The Supreme Court recently heard arguments about a class-action lawsuit that was filed against the country’s largest private employer, Wal-Mart. Justices won’t be focusing on any evidence supporting claims that the big-box retailer systematically discriminates against female employees, but rather whether its hundreds of thousands of female employees can be considered a class.
Since Wal-Mart’s many women employees had different managers, in different stores, in different locations, anecdotal evidence from individual women about potential discrimination will have little utility. The plaintiffs will have to prove that systematic discrimination exists throughout the corporation. And to prove this, they will surely look to statistics to make their case.
But we must be careful before accepting statistics as smoking-gun evidence of discrimination.
For starters, it isn’t just any one company that appears to routinely pay women less. The Department of Labor regularly reports data showing that this is an economy-wide phenomenon. On average, a full-time working woman in the U.S. earns about three-quarters of the wages of a full-time working man. Yet this doesn’t mean all of us ladies should be signing up to sue the entire economy for discrimination. Many factors other than discrimination affect how much a worker earns.
Take hours worked: Men tend to spend about 10 percent more time at work on an average day than women. That’s one big reason why men end up earning more.
Or take education: While young women now earn the majority of bachelor’s and master’s degrees, differences in education levels of older men and women still play a role in wage discrepancies.
Family responsibilities also drive wage differences. Many feminist groups view this as inherently unfair – they see the fact that women shoulder the majority of child-rearing responsibilities as itself sexist. Scholars can debate why women continue to carry this role, whether it is their choice or perhaps unfair societal expectations. But it shouldn’t be a surprise that someone who spends years out of the work force earns less than co-workers who consistently stay fully engaged in their jobs.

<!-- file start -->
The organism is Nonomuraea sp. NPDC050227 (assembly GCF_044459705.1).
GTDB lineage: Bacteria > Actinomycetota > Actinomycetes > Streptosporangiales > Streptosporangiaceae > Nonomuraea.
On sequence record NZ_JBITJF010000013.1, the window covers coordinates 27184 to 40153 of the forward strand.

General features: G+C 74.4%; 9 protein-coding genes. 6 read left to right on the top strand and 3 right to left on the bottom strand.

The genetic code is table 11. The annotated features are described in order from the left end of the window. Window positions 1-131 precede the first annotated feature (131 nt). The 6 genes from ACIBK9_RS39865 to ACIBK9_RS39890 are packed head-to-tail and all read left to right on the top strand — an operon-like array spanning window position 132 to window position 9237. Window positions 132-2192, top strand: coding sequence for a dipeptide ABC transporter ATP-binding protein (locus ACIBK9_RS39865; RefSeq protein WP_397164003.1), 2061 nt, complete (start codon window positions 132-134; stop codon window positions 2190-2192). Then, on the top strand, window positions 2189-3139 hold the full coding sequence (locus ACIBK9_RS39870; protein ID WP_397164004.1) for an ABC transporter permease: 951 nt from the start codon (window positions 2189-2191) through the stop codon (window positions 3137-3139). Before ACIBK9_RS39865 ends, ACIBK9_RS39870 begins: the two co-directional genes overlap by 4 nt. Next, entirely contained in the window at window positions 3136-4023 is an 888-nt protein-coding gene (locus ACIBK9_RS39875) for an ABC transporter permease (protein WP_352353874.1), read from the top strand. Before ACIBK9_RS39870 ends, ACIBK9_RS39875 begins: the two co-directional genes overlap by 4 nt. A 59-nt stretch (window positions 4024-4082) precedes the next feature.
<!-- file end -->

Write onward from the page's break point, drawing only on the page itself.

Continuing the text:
In the case of Wal-Mart, undoubtedly there will be reams of evidence that compares the wages of male and female workers in certain positions. The details will be important and difficult to pin down.
In “Why Men Earn More,” author Warren Farrell shows that analyzing the male-female wage gap requires examining the specifics of each situation, since small differences in job type can have a profound impact on wages.
He also shows that favoritism toward women can, ironically, end up looking like discrimination. Companies that have an eye toward increasing the diversity of senior management may promote women with less experience to higher titles. With years less experience, the female executive’s pay remains lower, which can end up looking like discrimination against women if all factors aren’t taken into account.
Sometimes I wonder how a statistician would assess my situation. I have a bachelor’s and a master’s degree from Ivy League schools and a work career that, on paper, has been uninterrupted for 15 years. Yet I’m sure my tax returns are far less impressive than those of many of my peers from college and grad school. Is this some evidence of widespread discrimination in my chosen field of public policy research?
Well, I’ve worked in nonprofits for most of my career. In the past six years, I’ve had three children. I haven’t worked full-time in an office since 2005, when my first daughter was born. I’ve taken pay cuts in exchange for incredible flexibility, and feel grateful to have had a situation that allows me to continue the work I love while allowing for lots of hands-on time with my kids.
And yet the Department of Labor would likely have a tough time figuring out why this educated woman, working full-time, makes comparatively less than many of her peers in her field.
My story isn’t unique. Consider yours for a moment. I bet you’ll find that you’ve always considered more than money when evaluating a job. And for women, this will be especially true, as other issues like proximity to home and flexible hours have likely taken on greater importance.
Statistics can provide useful information, but they also leave out much of the real story. Before concluding that differences in average wages are slam-dunk evidence of discrimination, consider carefully the many factors that affect how much someone earns. There’s often a bigger story that statistics miss.